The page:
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Retailer Best Practice: Personalize, Don't Generalize

June 6, 2018

In exploring the failings of averages to provide personalized customer experiences, retailers need a way to bridge the gap between what they wish they knew and what is actually true about their shoppers. With a subject as complex as size – and how it relates to style, fit and shopper satisfaction – the only way to get to a place where all the bases are covered is through expertly applied, nuanced data to inform personalized shopper recommendations. 

Problem: Average Doesn’t Exist
As outlined in One Size Does Not Fit All, defaulting to the median within a large set of data points is a tempting shortcut to what’s meant to be the indicator of broadest consumer appeal. In trying to hem people into an “average” that doesn’t apply to them – an inevitability when using crude numbers like height and weight to “crowdsize” – retailers run a higher-than-average risk of alienation and dissatisfaction... not to mention high return rates.

Solution: Know the Difference
With the realization that sizes vary from brand to brand, and the way items fit varies person to person, designing a personalized experience that meets consumer wants and needs means considering the individual as a singular entity rather than part of a crowd. All of his or her unique measurements, style preferences and shopping behaviors go into the type of suggestions and solutions that drive sales. Using the power of data, it’s now possible to create the kinds of experiences that live up to shopper expectations and needs.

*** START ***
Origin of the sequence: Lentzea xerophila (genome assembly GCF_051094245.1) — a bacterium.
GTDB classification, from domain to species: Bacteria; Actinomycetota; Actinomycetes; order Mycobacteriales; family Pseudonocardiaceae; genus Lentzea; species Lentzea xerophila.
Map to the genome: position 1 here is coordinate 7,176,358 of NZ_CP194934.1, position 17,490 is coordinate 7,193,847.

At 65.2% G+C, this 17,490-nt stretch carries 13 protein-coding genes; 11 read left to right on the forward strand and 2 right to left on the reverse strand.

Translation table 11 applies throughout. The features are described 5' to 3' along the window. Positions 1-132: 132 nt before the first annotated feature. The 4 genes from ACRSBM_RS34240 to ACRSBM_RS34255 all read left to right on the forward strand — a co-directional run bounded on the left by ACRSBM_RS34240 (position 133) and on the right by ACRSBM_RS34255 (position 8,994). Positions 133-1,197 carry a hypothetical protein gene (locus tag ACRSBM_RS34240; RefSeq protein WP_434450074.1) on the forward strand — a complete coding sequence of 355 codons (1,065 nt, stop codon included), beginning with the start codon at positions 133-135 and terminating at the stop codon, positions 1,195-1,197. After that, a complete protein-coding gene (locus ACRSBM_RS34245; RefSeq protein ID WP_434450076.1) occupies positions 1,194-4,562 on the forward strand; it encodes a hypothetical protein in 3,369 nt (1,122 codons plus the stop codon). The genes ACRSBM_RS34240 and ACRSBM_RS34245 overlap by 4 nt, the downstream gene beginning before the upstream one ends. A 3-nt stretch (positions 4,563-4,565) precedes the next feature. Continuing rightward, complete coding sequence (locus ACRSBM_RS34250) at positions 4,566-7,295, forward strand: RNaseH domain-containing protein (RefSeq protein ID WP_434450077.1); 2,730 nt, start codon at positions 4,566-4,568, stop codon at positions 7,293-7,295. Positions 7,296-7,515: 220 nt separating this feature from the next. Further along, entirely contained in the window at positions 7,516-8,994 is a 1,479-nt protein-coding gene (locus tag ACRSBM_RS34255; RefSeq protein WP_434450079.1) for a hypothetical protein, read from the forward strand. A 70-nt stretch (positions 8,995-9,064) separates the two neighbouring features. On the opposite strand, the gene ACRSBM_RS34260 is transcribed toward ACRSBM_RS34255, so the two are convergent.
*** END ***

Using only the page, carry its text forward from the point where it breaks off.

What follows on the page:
Problem: Miscalculations Matter
Combining the CDC’s stats on average heights and weights for both men and women with corresponding shopper profiles from the True Fit Genome, major sizing discrepancies surfaced within the dimension measurements that constitute a good fit. The differences only increase with big-and-tall men and plus-size women, who form a major sector of the shopping population. With this in mind, using height-weight averages to assume size has little to no value to retailers or consumers – and more often than not, can create disappointing online shopping experiences that work against a retailer on the whole.

Solution: Delight is in the Details 
With advanced data insights, retailers can create customer-centric experiences that take into account multiple measurements for recommendations that will work with each shopper's unique body shape. In addition to catering to his or her unique set of stats, savvy retailers can apply style preferences about the ways in which he or she wears clothing, to provide expert product suggestions that they’ll buy, keep and come back to find more. 

Combatting online shopping’s reputation as an ill-fitting, unsatisfying experience is all about creating the personalized experience that every shopper deserves. Removing doubt around fit has the power to increase conversion; while recommending the right items is proven to decrease costly returns. Relying on averages has proven ineffective, while leveraging a powerful database of billions of insights, like the True Fit Genome, is the way forward to creating 1-to-1 shopping experiences. 


Download our newest report on The Flaw of Averages and learn how connecting the right items to the exact people they were made for far surpasses “one-size-fits-all” merchandising.